this industry shift has meant Airbnb’s flexibility, affordability and local
connections when offering tourists travel opportunities has expanded
significantly, 64% more people using the platform compared to a year ago
(Airbnb UK report, 2017).

The rate of Airbnb’s rapid internationalisation has seen
company growth in annual guest arrivals increase from 0.021million upon
inception in 2009 to 40 million in 2015 (Chestnut, 2016). The beginning of the company’s
global expansion in 2011 with the acquisition of a German competitor, Accoleo,
followed closely by Airbnb’s London office being established in October 2011 (Financial
Times, 2011) leading to the firm now operating in 34,000 cities and 191
countries demonstrates the incredible growth it has seen in international
users. The hotel industry is regularly identified via its highly competitive
nature, Mace (1995) perceiving the industry to be one of the most ‘global’ in
the service sector. Airbnb’s $31bn valuation as of mid-2017 (Thomas, 2017) compared
to the market capitalisation of Hilton and Marriott being $20bn and $34bn
respectively illustrates just how quick Airbnb’s internationalisation pace has
been, with possible plans for IPO potentially valuing the company at $50bn
(Johnson, 2017).


The emergence of Airbnb and the recent materialisation of
the sharing economy phenomenon has meant current academic literature is
comprised of highly limited knowledge with regards to the internationalisation
process of such firms within sharing economy (Kosintceva, 2016). In addition,
the research scope within this area of academia is sufficiently narrow and
limited. The need for an acquisition of theoretical knowledge into this area is
therefore needed, and through the utilisation of literature surrounding BGF’s,
further research on influential factors shaping Airbnb’s internationalisation can
be discussed. With the defining characteristic of a BGF being its accelerated
internationalisation, the study of this concept is important, as a conceptual
framework within current research is largely absent (Rialp, Rialp & Knight,
2005). Therefore, looking at the sharing economy, and Airbnb in particular,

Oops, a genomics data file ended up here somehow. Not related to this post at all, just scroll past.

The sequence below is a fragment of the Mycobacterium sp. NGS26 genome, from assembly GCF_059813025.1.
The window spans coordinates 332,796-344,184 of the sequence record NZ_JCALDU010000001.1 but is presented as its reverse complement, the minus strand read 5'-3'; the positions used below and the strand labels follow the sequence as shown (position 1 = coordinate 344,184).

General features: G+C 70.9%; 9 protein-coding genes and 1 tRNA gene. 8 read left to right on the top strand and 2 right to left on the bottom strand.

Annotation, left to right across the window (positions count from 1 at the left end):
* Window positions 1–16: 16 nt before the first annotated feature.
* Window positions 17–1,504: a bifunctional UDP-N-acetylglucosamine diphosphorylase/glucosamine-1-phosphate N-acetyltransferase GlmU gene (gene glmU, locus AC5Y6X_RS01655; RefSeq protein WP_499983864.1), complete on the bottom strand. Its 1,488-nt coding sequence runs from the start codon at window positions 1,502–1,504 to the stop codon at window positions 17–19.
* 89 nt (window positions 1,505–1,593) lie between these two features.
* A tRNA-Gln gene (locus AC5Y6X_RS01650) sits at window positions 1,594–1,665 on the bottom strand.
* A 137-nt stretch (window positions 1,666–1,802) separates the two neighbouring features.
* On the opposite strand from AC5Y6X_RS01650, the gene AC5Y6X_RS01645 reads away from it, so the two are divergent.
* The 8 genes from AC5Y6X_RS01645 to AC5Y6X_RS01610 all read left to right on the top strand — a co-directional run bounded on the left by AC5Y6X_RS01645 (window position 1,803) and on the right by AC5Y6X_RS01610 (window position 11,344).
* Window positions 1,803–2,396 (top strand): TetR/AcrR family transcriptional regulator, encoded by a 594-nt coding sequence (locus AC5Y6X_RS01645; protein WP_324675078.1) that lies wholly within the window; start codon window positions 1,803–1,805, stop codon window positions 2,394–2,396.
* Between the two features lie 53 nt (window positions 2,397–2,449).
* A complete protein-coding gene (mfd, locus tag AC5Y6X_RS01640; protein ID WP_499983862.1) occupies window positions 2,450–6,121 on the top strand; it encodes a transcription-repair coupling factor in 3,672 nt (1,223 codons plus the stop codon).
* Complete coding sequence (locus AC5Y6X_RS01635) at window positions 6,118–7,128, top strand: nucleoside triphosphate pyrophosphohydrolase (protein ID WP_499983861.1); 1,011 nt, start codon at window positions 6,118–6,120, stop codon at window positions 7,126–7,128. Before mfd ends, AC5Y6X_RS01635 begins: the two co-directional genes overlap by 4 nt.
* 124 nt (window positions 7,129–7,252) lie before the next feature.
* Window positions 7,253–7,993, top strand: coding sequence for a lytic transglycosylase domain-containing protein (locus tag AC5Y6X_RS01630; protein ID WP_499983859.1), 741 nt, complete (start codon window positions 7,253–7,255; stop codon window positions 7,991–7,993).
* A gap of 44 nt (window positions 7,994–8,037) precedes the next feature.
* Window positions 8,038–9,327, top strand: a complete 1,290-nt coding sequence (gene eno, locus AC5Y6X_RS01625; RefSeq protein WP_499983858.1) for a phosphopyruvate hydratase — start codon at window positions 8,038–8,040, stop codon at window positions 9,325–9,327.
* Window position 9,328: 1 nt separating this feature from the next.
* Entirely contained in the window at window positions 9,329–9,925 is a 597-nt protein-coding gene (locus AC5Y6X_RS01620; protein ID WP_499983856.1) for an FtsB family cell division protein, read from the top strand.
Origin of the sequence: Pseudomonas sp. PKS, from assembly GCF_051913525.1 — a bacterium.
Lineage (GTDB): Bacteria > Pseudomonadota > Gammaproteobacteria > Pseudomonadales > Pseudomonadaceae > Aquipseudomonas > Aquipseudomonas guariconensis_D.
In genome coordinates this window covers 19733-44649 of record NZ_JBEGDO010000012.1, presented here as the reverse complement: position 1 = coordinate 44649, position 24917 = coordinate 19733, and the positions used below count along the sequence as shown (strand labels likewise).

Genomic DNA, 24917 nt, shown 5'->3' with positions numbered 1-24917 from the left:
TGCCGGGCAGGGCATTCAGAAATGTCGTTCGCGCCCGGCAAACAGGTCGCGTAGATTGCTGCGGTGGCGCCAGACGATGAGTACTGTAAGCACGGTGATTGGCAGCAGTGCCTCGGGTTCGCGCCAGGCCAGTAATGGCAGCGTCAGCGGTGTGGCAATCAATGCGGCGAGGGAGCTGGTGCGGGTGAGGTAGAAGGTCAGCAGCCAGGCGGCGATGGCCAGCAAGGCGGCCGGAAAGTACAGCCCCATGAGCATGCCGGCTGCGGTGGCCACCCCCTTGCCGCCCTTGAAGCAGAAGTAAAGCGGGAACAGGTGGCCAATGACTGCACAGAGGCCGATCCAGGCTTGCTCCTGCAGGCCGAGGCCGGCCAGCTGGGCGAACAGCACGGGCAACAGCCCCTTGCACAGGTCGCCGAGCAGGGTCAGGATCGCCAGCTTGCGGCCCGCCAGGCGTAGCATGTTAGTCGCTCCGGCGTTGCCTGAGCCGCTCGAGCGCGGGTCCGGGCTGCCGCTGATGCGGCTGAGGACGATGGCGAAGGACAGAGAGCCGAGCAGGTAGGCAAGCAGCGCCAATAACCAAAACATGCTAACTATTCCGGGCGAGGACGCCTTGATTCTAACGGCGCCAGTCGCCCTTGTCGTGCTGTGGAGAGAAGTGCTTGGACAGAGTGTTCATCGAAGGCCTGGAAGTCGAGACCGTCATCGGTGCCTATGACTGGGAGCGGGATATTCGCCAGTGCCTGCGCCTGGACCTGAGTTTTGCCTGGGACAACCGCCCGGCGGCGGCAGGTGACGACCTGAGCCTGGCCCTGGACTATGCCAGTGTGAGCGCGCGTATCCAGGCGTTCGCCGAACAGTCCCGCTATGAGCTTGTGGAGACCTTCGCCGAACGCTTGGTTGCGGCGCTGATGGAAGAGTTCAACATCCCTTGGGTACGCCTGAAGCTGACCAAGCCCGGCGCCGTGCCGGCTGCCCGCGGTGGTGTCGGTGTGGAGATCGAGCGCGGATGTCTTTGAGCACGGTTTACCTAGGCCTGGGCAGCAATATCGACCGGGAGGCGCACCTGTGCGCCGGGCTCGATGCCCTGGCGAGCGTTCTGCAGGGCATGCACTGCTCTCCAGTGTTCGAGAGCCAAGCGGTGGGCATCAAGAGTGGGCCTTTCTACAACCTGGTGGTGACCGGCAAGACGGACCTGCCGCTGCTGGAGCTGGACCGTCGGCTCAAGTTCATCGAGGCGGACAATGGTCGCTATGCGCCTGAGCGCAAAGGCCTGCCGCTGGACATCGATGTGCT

this paper will act to provide a conceptualisation of the accelerated internationalisation
process of Born Global Firms.



1.3 Research Objectives & Structure



This paper will provide qualitative research into the
internationalisation process of Airbnb, aiming to explore the factors behind
this as well as identifying any patterns existing within the global expansion
of BGFs. The formation of the research question has thus been derived to answer
the following: How Born Global Firms within the Sharing Economy internationalise
their operations?

The importance of a research question such as this is
validated through the fast pace and recent growth witnessed within the sharing
economy, the peer-to-peer rental market reaching $26 billion in 2013 (Botsman,
2013). In addition, the quick growth of these BGFs present a challenge to
previously established global expansion theories, and so offer insightful
academic review.

In order to successfully offer discussion on this research question
the following objectives were established:

Analyse the process of Airbnb’s internationalisation;

Identify the competitive advantage accessible to
Airbnb through which enabled them to expand into foreign markets;

Identify the motives present when Airbnb were
expanding internationally;

Analyse the business strategy adopted by Airbnb
alongside the choice of entry modes in implementing this plan.


The paper will build on international business,
internationalisation and sharing economy literature, providing insightful
discussion and advancements on prior internationalisation witnessed by Born
Globals. The thesis will thus adopt an exploratory nature featuring an
empirical study based upon the case study of Airbnb and its expansion. The
paper will be completed using the following structure. Firstly, discussion will
be opened by giving an introduction to the study and a background to the
company under analysis. Following this, the second chapter will provide a
literature review, integrating literature on “international business”,”
internationalisation”, “business model framework”, and “sharing economy” to
provide theoretical background of the main areas of the research. The
methodology will then be explained in chapter three, with analysis of Airbnb’s
internationalisation being given in chapter 4. To draw the dissertation to a
close, the results of the study will be discussed with a concluding remark presenting
limitations experienced throughout the paper as well as any comments to whether
further research could be useful.

2.0 Literature Review










Categories: Case Study